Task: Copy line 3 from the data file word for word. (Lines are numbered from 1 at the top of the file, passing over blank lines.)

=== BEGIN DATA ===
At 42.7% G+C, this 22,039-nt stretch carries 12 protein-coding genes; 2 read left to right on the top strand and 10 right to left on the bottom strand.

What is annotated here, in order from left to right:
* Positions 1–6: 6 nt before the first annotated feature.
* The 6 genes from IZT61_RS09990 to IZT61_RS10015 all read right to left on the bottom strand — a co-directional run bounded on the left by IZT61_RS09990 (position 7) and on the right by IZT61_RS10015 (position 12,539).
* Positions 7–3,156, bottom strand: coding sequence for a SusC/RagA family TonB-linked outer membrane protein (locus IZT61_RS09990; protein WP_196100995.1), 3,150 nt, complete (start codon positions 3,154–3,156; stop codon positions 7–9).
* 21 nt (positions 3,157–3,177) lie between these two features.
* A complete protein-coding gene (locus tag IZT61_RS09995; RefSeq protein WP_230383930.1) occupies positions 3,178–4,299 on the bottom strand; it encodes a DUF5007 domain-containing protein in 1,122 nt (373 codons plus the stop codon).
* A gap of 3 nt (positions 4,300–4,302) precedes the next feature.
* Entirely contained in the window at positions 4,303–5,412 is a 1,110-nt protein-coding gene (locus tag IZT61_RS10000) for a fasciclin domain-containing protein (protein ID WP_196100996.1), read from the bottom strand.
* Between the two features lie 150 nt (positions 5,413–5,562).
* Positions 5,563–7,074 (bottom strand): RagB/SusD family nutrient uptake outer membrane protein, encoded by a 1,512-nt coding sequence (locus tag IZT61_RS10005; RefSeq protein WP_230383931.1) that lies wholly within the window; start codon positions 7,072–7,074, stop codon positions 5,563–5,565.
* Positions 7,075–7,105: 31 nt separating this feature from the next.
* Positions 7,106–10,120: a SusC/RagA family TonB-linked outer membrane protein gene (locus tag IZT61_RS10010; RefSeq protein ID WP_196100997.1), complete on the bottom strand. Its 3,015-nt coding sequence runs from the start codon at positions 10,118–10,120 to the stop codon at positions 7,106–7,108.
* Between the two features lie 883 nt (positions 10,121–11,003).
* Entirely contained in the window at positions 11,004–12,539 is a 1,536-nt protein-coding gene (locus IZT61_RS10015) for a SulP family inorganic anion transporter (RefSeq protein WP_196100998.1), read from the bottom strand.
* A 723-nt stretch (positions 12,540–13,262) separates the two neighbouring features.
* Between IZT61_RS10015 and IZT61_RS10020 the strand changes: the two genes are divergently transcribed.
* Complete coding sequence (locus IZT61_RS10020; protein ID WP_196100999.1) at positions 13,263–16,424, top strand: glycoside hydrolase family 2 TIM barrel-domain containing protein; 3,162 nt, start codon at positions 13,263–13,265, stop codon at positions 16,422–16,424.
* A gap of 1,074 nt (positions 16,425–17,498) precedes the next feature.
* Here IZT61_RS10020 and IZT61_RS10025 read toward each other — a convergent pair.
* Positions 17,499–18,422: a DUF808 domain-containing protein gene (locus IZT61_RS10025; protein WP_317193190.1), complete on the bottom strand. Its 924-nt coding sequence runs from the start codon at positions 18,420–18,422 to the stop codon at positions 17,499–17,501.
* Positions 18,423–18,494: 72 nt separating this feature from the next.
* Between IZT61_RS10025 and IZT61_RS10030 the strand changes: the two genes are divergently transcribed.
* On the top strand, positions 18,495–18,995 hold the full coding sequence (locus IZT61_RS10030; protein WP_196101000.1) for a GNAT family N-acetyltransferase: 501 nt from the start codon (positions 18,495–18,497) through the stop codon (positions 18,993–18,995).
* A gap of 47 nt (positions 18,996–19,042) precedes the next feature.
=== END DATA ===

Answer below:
* Positions 1–6: 6 nt before the first annotated feature.